When you’ve just been told you’re being laid off, the last thing you’re probably prepared to do is negotiate your severance package. That’s why, according to severance negotiation expert Maury Hanigan, you should be prepared even if you believe your job is secure.
Maury Hanigan, founder of Layoffcoach.com, has some good advice for today’s workers: Assume you will be laid off and plan for it. Regardless of how secure you believe your job is, think through the severance package that would feel fair and appropriate for you. You never do your best thinking under duress. Here are Hanigan’s tips for negotiating a better severance package:
- Approach it like career insurance – have it ready just in case.
- Signers remorse. You need time to be sure you have your best deal. Also, if you are over 40 years old, federal law requires employers to give you seven days to consider your package. Don’t feel pressured.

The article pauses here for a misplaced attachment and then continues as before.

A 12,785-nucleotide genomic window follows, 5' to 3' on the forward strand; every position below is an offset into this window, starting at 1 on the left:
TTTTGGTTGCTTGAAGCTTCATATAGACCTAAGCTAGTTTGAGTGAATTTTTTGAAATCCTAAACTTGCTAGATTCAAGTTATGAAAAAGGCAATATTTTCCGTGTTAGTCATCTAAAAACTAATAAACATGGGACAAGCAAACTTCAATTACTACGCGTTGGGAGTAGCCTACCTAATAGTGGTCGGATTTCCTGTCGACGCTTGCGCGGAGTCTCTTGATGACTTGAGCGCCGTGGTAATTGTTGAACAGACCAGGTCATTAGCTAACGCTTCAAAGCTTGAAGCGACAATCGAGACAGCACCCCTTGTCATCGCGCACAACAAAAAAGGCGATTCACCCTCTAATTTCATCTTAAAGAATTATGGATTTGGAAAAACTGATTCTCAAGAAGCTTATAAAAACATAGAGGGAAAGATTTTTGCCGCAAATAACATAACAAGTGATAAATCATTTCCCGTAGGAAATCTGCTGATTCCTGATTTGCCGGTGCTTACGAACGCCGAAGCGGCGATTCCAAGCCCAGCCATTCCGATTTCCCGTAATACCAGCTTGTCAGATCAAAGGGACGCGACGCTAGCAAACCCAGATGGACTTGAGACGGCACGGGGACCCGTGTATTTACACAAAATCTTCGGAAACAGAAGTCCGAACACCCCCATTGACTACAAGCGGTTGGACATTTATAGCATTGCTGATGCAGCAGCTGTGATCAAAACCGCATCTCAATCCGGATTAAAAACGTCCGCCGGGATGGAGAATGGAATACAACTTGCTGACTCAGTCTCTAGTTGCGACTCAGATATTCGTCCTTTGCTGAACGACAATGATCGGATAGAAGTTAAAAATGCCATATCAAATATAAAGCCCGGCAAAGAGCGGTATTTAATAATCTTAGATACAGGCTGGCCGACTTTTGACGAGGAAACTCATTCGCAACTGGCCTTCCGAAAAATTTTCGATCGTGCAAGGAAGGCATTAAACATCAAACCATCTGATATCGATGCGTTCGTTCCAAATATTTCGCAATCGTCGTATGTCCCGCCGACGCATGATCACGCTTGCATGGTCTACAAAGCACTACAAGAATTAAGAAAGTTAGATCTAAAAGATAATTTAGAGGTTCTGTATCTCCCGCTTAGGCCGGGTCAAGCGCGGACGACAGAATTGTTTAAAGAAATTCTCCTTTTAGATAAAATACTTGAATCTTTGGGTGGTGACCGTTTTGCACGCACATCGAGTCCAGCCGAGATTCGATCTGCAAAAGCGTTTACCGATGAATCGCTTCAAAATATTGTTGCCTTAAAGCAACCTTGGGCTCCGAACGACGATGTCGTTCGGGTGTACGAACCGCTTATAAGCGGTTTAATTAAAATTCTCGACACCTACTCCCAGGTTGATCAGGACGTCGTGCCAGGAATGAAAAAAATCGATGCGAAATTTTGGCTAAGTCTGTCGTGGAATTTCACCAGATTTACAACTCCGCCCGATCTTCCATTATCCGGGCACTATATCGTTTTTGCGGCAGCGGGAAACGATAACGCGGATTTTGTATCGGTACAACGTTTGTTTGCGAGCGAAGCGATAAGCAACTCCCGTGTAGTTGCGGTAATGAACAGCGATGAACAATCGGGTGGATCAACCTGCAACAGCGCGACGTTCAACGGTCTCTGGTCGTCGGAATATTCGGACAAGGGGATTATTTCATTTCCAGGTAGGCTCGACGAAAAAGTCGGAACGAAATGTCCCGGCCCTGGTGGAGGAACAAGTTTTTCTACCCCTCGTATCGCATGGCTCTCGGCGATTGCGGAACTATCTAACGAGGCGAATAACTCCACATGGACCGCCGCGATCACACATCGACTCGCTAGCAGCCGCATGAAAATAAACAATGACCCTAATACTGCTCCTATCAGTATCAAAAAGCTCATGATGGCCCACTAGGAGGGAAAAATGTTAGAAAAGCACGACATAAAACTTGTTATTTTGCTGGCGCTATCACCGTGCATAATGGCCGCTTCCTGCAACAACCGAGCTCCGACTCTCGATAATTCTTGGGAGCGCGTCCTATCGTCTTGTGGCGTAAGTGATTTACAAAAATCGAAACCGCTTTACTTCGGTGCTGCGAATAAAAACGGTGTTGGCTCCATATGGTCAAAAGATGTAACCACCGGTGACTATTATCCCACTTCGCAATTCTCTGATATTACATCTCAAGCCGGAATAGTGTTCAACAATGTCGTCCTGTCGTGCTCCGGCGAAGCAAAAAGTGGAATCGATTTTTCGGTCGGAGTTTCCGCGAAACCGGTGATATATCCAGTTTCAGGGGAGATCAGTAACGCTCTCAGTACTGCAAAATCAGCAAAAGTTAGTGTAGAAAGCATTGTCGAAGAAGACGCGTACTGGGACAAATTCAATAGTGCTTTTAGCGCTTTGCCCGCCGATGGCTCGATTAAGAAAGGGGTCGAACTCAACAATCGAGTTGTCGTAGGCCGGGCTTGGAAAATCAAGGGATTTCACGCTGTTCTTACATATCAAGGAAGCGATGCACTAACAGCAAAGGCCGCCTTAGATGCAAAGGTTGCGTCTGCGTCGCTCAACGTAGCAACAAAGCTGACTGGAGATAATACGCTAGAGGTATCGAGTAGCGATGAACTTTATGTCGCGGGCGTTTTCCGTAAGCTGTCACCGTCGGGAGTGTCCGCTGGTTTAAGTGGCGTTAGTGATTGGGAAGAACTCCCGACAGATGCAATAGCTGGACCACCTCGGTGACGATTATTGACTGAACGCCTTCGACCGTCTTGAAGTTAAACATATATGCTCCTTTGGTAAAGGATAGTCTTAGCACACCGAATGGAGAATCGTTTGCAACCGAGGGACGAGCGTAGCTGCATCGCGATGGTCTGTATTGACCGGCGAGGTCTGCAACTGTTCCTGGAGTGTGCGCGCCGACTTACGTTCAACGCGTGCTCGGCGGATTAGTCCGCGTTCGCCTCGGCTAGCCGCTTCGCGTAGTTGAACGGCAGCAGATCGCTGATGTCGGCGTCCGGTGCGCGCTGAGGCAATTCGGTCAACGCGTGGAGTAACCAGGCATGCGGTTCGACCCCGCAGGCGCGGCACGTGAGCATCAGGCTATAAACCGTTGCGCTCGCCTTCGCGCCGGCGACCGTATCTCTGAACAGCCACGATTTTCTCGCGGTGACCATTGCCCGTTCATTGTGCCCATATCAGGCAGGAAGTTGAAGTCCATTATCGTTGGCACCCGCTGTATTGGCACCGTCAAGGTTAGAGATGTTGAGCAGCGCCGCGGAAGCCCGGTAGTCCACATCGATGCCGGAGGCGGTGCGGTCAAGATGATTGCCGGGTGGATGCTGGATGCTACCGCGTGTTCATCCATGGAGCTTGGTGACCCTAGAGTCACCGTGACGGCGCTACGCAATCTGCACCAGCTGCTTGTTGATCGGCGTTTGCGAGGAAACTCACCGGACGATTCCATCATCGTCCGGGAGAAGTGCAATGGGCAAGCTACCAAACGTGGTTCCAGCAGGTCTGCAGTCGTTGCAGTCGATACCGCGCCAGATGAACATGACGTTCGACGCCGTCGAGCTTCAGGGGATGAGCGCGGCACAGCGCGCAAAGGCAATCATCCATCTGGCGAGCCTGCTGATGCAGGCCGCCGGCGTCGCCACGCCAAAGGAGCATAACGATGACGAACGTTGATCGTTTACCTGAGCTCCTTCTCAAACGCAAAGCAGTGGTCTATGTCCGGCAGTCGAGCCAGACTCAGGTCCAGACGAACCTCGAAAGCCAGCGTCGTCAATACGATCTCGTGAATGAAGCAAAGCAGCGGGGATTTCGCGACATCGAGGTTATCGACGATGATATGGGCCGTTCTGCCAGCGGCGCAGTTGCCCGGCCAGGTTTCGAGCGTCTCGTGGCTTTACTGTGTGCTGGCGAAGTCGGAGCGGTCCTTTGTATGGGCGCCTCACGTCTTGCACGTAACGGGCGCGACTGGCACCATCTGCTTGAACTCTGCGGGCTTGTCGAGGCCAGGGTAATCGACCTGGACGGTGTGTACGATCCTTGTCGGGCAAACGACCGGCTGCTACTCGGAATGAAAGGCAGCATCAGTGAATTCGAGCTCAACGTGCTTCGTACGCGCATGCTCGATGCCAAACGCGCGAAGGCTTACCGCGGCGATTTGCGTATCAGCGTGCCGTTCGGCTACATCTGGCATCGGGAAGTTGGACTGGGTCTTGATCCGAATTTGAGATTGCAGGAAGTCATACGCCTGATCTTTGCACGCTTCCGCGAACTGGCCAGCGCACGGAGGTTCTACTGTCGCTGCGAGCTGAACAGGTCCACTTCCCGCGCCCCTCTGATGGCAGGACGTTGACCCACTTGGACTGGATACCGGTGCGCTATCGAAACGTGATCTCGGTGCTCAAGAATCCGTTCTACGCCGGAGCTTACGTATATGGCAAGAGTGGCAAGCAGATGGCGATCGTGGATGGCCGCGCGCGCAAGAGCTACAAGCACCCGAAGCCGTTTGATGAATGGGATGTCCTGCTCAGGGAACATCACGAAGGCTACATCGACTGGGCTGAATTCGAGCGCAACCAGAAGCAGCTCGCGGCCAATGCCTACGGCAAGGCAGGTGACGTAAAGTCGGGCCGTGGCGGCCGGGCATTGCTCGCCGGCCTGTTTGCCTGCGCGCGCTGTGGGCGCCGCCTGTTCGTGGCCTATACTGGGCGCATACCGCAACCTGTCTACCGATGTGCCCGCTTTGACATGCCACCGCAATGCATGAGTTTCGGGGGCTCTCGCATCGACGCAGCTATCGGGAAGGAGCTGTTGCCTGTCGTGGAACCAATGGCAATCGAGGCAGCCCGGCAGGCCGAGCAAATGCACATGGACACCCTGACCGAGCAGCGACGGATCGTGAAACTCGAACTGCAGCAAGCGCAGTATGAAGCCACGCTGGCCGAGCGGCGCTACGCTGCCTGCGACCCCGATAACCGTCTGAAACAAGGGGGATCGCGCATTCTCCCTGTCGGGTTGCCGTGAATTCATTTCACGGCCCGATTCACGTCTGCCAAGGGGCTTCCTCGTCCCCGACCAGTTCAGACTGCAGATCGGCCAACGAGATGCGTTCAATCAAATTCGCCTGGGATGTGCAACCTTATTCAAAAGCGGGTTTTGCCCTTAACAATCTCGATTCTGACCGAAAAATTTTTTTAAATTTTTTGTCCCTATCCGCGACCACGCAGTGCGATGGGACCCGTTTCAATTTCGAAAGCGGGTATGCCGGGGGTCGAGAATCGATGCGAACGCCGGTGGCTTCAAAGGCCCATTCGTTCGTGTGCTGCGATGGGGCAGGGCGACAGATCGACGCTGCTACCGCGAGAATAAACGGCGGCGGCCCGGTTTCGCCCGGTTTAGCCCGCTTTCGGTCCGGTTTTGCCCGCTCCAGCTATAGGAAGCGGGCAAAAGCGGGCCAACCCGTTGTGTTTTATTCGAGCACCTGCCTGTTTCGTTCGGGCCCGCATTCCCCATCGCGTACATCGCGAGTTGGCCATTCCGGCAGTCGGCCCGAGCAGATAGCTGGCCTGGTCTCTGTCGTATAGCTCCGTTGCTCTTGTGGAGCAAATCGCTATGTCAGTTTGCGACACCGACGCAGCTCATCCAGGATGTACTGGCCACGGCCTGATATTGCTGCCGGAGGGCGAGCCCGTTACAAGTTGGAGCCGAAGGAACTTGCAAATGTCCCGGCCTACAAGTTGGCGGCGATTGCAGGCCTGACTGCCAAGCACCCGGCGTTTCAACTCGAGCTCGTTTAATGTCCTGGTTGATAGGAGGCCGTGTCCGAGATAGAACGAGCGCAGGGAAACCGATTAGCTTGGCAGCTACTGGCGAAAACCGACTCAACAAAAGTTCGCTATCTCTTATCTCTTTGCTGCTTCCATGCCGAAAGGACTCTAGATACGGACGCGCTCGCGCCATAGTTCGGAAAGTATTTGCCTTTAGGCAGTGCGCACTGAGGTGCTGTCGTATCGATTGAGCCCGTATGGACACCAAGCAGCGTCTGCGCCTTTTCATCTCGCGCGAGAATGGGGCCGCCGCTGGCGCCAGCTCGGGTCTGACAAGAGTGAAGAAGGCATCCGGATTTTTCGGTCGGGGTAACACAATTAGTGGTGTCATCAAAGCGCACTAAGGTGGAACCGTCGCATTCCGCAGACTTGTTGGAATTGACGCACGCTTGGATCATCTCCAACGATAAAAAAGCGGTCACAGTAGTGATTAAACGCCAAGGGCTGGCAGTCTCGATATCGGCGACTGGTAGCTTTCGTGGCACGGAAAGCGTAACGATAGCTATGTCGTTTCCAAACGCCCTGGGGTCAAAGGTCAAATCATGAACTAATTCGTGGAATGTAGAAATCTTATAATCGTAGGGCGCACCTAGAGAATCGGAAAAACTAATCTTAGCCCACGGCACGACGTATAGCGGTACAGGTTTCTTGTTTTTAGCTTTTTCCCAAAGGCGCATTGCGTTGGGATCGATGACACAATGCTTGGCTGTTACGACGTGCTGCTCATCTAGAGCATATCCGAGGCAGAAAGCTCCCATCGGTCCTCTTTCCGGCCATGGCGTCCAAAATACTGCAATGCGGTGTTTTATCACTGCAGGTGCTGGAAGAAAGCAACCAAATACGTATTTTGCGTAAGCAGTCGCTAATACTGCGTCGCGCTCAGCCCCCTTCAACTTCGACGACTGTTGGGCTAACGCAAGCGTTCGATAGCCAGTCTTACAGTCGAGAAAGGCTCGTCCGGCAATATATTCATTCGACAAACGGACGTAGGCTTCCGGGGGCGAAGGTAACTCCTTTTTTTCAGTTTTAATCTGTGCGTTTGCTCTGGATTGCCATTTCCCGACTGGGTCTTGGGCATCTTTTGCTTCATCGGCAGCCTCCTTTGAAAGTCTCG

- Approach the negotiation positively. Tell your employer that the package offered is good, and you would just like to add a few more things. If your demands seem overwhelming, or your attitude is contentious, your employer may not negotiate at all.
- Don’t focus on the weeks of severance pay. The formula for severance pay is often the least negotiable item in a severance package. To increase your cash compensation, focus on pro-rated bonuses, extended termination date, or contract work.
- Finding a new job is top priority. Identify the resources your employer has that will help you find a new job. Information and contacts can be more valuable than cash if they help you find a new, steady paycheck.
- Confirm every interaction in writing. Within a few hours of each meeting or phone call, send an email confirming each agreement and listing the actions each side will complete prior to the next meeting.
- When you have most of what you want, fold. Employers are genuinely facing tough times and are not in a position to be overly generous. That doesn’t mean you should walk away with a thin package, but this is not the environment to be greedy.
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